The authors of this study conclude that the results establish the effectiveness for the tibialis anterior tendon transfer in that there was no subsequent relapse of requirement of additional casting or surgical intervention for clubfoot. They noted that while there was greater bone spur formation at the navicular-cuneiform joint and talar flattening was more present upon radiographic evaluation in the tendon transfer group this did not have association with increased pain, greater medication use or difficulty walking. Several limitations were present in this study particularly the low patient follow-up rate of 28 per cent.
People with flatfeet make up about 20 per cent of the adult population. A flat foot deformity is defined as a foot lacking the normal arch of the foot and a sinking inward of the heel. A good indication of if you have flat feet is to look at your footprint after walking in water–the lesser the curve on the instep, the flatter your foot is. Infants are born with flat feet and arches do not typically fully develop until around age five. Flat feet are more prevalent in males and the obese population. Normally flat feet are very flexible and the tiny foot muscles work well.
Rarely do people with flat feet have foot pain because of the shape of their feet, however there is a small group of people (less than one per cent) who present with a stiff flatfoot and a short achilles tendon which have an increased prevalence of pain and dysfunction in adulthood.
Often flat feet are brought to an orthopedist’s attention in childhood or adolescence, primarily out of concern for cosmetic reasons, future pain or dysfunction in adulthood. However, the latest evidence suggests that because only a small portion of the flat foot population has pain no treatment is necessary, orthotics or otherwise. If a child does present with pain, then they do need to be treated but it is important to find out the cause of the pain. In a flexible flat foot when long term orthotics are indicated, over the counter orthotics helping to create an arch are sufficient. Custom orthotics should only be utilized when over the counter orthotics or other nonsurgical treatments do not work. Orthotics correcting the arch for a rigid flatfoot or for a flexible flatfoot with a shortened achilles tendon will actually exacerbate the problem. Conservative treatment for a shortened achilles tendon typically involves a specific daily stretching program.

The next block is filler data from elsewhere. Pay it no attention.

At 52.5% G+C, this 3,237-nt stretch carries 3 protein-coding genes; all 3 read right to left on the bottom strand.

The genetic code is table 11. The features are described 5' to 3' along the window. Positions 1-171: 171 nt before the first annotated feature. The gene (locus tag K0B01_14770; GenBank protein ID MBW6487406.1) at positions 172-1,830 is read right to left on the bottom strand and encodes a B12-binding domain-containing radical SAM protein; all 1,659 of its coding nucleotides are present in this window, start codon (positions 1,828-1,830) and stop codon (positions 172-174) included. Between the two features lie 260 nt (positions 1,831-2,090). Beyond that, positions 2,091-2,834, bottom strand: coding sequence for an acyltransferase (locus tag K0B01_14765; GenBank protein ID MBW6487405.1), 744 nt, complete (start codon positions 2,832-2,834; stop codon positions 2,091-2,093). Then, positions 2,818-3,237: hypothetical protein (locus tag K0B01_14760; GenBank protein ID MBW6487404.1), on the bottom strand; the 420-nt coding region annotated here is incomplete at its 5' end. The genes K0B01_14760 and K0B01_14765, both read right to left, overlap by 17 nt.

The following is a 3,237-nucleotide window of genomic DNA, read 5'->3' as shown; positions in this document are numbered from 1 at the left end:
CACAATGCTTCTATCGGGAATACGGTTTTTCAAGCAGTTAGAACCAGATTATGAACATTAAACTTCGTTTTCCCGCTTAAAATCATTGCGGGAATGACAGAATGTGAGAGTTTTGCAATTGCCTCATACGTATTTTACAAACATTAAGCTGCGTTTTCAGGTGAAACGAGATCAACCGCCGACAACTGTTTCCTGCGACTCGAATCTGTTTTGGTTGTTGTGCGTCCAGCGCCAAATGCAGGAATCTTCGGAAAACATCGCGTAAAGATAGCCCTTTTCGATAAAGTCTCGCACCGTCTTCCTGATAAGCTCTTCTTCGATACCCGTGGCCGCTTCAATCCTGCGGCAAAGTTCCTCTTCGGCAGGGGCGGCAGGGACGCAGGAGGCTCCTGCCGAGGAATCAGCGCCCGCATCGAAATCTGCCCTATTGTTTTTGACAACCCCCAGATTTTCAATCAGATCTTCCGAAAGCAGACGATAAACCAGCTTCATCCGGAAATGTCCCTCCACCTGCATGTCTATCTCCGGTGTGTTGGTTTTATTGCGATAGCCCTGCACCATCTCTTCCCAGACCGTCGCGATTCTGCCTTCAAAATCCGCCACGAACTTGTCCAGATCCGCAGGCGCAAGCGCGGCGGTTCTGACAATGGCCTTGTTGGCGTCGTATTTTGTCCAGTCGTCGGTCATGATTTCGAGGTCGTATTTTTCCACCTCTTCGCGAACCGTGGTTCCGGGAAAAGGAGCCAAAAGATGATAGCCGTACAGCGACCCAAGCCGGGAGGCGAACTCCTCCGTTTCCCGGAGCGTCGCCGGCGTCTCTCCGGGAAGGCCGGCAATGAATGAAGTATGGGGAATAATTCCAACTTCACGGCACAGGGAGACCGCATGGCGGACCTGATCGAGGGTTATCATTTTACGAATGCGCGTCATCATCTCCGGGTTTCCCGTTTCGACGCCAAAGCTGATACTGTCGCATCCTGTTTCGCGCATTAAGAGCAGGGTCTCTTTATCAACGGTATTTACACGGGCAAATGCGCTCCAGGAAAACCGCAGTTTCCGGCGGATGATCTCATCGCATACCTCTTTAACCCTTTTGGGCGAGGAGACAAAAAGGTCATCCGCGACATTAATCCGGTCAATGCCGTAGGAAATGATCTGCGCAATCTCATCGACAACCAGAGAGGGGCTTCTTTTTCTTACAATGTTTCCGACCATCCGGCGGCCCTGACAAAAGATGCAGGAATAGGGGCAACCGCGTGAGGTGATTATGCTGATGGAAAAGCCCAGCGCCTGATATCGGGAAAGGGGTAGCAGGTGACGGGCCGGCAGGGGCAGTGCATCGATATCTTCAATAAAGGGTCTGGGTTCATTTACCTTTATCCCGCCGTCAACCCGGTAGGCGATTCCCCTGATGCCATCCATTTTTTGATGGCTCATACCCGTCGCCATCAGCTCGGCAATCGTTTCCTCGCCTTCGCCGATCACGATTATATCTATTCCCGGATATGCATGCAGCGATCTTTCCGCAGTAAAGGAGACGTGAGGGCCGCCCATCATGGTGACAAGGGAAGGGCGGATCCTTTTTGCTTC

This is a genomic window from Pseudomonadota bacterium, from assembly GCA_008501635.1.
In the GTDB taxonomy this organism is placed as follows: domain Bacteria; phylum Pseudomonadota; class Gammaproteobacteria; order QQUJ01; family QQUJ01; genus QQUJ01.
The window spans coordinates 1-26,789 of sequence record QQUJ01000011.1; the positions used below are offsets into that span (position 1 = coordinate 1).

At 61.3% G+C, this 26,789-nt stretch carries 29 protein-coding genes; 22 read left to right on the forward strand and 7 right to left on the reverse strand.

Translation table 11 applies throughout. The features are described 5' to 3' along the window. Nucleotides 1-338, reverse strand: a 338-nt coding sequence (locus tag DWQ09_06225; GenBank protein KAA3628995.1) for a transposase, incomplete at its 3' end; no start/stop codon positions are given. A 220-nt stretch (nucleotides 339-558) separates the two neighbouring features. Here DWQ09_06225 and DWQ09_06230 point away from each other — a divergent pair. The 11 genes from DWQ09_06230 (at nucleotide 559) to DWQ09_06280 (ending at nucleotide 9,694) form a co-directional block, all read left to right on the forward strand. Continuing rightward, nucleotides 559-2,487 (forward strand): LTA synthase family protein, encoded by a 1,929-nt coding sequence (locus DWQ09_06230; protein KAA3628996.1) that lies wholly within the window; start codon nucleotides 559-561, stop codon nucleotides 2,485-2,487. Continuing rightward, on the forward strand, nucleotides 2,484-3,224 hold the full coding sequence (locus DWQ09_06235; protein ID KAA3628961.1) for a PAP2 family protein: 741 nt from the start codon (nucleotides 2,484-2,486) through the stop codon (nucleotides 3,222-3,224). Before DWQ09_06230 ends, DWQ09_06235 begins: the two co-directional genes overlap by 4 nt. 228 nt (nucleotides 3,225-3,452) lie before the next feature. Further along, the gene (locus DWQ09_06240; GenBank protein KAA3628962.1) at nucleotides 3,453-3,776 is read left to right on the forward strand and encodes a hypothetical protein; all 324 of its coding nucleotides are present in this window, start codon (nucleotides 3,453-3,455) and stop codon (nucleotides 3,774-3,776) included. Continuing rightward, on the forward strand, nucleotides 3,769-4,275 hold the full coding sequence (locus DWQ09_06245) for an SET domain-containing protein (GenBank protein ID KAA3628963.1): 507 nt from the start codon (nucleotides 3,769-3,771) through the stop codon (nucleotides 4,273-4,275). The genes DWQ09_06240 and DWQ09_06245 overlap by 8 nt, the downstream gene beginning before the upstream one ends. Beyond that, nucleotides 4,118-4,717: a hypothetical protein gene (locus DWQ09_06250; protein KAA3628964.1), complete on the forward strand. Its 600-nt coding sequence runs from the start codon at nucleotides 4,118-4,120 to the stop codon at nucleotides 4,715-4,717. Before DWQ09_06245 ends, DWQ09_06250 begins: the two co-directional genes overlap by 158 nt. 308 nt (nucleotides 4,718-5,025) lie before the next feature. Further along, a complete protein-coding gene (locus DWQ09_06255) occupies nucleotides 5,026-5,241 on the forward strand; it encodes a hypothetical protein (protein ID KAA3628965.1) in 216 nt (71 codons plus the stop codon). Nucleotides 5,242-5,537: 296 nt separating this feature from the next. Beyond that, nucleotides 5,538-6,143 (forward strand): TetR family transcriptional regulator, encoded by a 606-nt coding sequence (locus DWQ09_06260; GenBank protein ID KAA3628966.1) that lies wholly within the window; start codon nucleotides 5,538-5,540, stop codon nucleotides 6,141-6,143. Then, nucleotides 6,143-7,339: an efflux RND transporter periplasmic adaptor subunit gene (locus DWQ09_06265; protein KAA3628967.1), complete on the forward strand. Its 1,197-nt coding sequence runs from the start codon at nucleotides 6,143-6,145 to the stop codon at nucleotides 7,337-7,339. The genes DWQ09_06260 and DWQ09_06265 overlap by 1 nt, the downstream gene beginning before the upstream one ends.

In the very rare case where pediatric surgery for flatfeet is indicated, standards are strict for eligibility and prior to surgical correction all other conservative treatments must be attempted. Soft tissue corrections, like achilles tendon lengthening, are rarely successful. Ankle fusion to a more neutral position will speed arthritis and decrease overall function and mobility. Restriction of the primary joint causing the flat foot, called an arthroereisis, shows poor promise and is not well studied. Osteotomy, or the lengthening or shaving of certain foot bones, is the gold standard treatment and has excellent outcomes with well-trained surgeons.
Currently the aims for treatment for late-detected developmental hip dislocation are to obtain proper alignment with good femoral head coverage and to avoid complications. In the past, closed reduction with or without traction was common however more open reductions are being performed today. Both closed and open reductions are often followed up by femoral and pelvic osteotomies. This recent study by Terjesen et al aimed to provide more information about the fifty-year outcome of adults who were treated as children for late-detected developmental dislocation of the hip. There have been no studies with this duration of follow-up and it may provide further ideas about what factors at diagnosis might help predict the long-term outcome.
This study looked at seventy-one patients (ninety hips) that were treated between 1958 and 1962 by one group of orthopedists. The patient ages ranged from two months up to five years old at the time of diagnosis. Every patient was treated with open reduction of skin traction at the facility, and the average time in traction was thirty-three days. Following traction a bilateral hip spica cast was applied which effectively casted the hips, knees and feet in slight flexion and abduction. The patients were in the spica cast for a mean time of nine and a half months. After this, further treatments included open reductions (five hips at a mean age of 25.4 months), derotational femoral osteotomy (fifty-four hips within three years of the initial traction treatment), and further reconstructive surgery after the first three years (thirty hips at a mean age of eleven years old); indicating that it was common for there to be an open reduction performed in addition to the conservative traction and spica cast treatment. Total hip replacement is also common later in life for these patients. At the time of this fifty-year follow-up study twenty-six percent of the hips had been replaced.